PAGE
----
An exhibition area in the front of the studio provides a brief, but rich museum-like experience to visitors (bookings are by appointment only), while an upstairs lounge displays a handful of limited edition models that can only be purchased here.



4. The 2023 Tentagraph embodies the studio’s dedication to precision and aesthetics.


In March, at the Watches and Wonders Geneva fair, Grand Seiko unveiled its first mechanical chronograph, with a 72-hour power reserve and a high-beat movement, Caliber 9SC5. Named the Tentagraph — or Ten-t-a-graph in which the ten stands for 10 beats; the letter t, for three days of power reserve; and the letter a and the suffix -graph because it is an automatic chronograph — the $13,700 wristwatch represents the very best of what emerges from Studio Shizukuishi.



5. The GS9 Club held a Stateside event in Los Angeles on Nov. 9.


In 2020, the prestige watchmaker announced the debut of the USA GS9 Club, an online community platform and e-commerce site for U.S.-based clients, designed to unite fans of the brand, and to impart exclusive information about Grand Seiko’s timepieces, cutting-edge technology and heritage. Founded in Japan in 2015, the club is open to anyone who’s purchased a Grand Seiko from a brand boutique or authorized dealer since March 23, 2017.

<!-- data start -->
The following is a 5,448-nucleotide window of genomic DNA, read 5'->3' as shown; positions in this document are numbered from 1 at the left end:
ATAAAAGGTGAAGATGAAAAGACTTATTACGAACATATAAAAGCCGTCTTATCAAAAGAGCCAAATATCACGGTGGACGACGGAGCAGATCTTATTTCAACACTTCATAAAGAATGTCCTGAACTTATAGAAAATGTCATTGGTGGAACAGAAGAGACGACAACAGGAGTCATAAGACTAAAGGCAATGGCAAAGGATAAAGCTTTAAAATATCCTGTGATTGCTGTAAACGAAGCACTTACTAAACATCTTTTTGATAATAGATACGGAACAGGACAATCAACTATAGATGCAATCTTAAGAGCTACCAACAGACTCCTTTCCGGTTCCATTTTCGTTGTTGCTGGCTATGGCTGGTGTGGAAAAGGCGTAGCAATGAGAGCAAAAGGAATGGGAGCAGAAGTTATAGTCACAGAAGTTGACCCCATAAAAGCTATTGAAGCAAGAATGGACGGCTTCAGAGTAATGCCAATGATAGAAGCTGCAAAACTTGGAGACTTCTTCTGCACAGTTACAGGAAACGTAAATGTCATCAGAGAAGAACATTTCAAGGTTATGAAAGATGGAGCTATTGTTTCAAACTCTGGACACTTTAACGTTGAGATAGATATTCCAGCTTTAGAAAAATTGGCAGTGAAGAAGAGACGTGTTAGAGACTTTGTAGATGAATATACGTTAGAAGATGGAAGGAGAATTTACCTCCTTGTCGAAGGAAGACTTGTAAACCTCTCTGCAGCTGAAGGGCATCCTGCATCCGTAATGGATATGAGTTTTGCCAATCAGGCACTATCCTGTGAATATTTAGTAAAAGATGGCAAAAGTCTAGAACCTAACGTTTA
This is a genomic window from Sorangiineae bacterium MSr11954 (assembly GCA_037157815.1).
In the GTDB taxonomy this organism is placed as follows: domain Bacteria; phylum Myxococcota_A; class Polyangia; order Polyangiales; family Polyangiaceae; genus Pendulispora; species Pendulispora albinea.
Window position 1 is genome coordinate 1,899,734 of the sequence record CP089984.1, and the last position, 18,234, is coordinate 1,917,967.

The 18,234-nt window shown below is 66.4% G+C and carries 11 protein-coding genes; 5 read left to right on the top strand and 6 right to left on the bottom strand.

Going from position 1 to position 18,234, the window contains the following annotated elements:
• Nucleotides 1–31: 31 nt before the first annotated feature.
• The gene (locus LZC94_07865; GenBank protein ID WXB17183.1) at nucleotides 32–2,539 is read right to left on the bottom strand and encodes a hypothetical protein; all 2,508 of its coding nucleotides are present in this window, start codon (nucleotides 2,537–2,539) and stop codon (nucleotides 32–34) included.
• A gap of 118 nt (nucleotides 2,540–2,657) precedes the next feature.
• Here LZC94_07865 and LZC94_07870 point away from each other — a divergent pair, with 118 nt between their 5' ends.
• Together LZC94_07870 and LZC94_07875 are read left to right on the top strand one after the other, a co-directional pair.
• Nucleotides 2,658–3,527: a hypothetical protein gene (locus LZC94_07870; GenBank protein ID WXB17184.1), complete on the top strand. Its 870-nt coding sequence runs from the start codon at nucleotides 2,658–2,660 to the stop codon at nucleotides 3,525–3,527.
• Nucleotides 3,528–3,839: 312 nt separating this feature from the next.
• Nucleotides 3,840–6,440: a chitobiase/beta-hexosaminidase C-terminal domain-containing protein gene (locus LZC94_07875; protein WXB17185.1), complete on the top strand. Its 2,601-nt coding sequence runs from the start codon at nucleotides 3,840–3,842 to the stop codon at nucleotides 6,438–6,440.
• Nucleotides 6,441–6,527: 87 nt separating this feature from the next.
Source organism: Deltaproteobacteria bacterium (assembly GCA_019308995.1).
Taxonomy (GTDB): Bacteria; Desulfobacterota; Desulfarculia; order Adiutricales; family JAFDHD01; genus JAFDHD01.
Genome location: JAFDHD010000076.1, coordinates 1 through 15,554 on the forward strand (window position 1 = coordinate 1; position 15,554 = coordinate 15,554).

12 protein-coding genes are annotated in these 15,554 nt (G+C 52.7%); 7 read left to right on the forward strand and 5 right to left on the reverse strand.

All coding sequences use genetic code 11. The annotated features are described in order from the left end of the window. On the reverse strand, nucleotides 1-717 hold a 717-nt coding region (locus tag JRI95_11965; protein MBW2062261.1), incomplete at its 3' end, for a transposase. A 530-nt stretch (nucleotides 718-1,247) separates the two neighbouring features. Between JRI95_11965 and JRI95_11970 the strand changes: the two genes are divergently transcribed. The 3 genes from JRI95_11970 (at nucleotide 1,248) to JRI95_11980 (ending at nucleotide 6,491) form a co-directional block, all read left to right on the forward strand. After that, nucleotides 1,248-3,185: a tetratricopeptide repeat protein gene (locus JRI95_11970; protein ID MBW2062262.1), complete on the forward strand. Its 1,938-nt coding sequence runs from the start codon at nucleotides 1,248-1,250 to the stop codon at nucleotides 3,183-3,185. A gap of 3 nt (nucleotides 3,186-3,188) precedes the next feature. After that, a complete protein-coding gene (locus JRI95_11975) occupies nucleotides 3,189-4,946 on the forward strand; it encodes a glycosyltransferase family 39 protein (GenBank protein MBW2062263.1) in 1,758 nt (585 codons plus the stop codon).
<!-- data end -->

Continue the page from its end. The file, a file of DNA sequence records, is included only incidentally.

On Nov. 4, the largest GS9 Club event ever took place at the Roosevelt Hotel in Hollywood. In a panel discussion featuring celebrity collectors — including author Gary Shteyngart, Kevin O’ Leary of Shark Tank (aka Mr. Wonderful) and automotive journalist Matt Farah, co-host of The Smoking Tire podcast — Farah shared a story that summed up the reason so many collectors are besotted with the brand. “My friend Carl used to say, ‘When Rolex messes up a watch, they take it off the production line, fix it and put it back on the line,’” Farah said. “‘When Patek messes up a watch, they take it apart to nothing and put it back together and sell it. And when Grand Seiko messes up a watch, the watchmaker has to commit seppuku.’” The room of collectors erupted in laughter. And nods of understanding.



Article written by Victoria Gomelsky.